With all the new electric pickup models on the way, you might think the days of the gasoline- and diesel-powered work trucks are numbered. While the end is not yet in sight for fossil fuel trucks, battery-electric and hydrogen-fuel-cell pickups are going to become an increasing share of commercial fleets in the coming years.

In addition to their non-polluting powertrains, electric pickups offer fleet owners a number of practical advantages. These include lower operating costs-per-mile and reduced maintenance expenses as there are fewer moving parts. Add in additional lockable storage in the “frunk,” or front trunk (that's located where the fuel tank used to be), and the possibility to use the pickup’s battery pack are a power take-off in lieu of a generator on remote jobsites, and there are some potential benefits.

We've covered the soon-to-be launched battery-powered pickup offerings from Tesla, Bollinger and Rivian, but there are even more models due out from a whole host of upstart electric automakers. While not all of the electric pickups announced to date will make it to market, here are four announced models to keep an eye on.

Atlis is a startup working on a battery-electric pickup it calls the XT which should boast some impressive stats, including a range of up to 500 miles on the largest of several available battery packs. Like traditional pickups, the XT can be configured for a variety of tasks, with bed lengths of 6.5 ft or 8 ft and a tow rating of up to 20,000 lb with a conventional trailer and 35,000 lb using a fifth-wheel hitch. According to the manufacturer, a proprietary charger can to top off the battery pack in just 15 minutes. Price should be $45,000 when it goes on sale later this year.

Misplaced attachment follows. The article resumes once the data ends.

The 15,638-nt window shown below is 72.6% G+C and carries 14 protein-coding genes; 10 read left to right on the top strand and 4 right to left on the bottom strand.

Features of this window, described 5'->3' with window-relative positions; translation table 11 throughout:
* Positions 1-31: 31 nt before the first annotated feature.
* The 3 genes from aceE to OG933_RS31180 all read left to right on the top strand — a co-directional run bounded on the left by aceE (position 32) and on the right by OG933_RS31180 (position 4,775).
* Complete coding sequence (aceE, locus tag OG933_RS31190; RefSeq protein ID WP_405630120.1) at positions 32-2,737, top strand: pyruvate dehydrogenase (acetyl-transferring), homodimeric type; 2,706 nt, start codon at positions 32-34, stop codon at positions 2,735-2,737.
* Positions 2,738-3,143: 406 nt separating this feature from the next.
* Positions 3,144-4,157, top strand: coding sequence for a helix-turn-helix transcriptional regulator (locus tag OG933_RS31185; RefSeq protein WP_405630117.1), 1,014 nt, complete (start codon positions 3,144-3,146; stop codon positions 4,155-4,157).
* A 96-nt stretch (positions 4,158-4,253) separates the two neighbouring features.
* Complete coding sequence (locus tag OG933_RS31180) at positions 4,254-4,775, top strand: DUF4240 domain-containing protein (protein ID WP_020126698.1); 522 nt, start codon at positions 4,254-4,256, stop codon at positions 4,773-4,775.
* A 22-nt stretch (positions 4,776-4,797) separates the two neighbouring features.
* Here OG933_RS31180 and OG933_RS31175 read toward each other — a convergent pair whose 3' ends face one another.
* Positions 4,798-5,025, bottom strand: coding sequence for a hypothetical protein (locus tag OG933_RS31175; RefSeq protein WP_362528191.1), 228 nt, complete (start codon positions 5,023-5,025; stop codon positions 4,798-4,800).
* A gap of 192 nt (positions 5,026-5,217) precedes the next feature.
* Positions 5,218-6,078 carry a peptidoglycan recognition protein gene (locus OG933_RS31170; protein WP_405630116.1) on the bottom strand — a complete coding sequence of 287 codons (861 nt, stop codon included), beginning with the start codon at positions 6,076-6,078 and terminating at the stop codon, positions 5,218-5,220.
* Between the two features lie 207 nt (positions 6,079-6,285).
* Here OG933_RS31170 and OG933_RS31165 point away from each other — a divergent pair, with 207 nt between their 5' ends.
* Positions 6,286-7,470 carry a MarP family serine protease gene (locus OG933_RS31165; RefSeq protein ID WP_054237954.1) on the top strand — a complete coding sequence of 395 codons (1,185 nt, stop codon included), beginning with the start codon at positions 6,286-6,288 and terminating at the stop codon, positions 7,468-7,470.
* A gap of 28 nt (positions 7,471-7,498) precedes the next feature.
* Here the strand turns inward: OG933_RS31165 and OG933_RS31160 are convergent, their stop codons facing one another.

Promoted as a luxury battery-electric pickup, the Alpha from Hercules sports a four-motor all-wheel drive system with 1,000 total hp, a 300-mile range and 12,500-lb towing capacity. Other practical details include a Wi-Fi hotspot, a 360° camera system and an inverter with 15-, 20- and 30-amp outputs. The company also promises the Alpha will be adaptable for autonomous driving and hydrogen fuel cell range-extender options. Deliveries are expected to start later this year.

One of the newest entrants in the electric pickup segment, Lordstown Motors' Endurance uses electric motors on each wheel to give it all-wheel-drive. Output is listed at 600 hp, range should be a respectable 250 miles and towing capacity is said to be 7,500 lb. It is expected to be the first all-electric pickup on the market, and be priced around $52,500 when it becomes available to fleet buyers later this year.

From the company working on developing hydrogen fuel cell-powered heavy trucks comes Nikola's Badger pickup. This full-size truck will be offered with a choice of battery-electric or fuel-cell power with ranges of 300 miles and 600 miles respectively. In either case, there’s a healthy 906 hp on tap and a towing capacity of 8,000 lb. The real attraction for contractors will be the 15-kW power supply the manufacturer says should produce enough electricity to run lights or power tools. The Badger is due out in September of this year.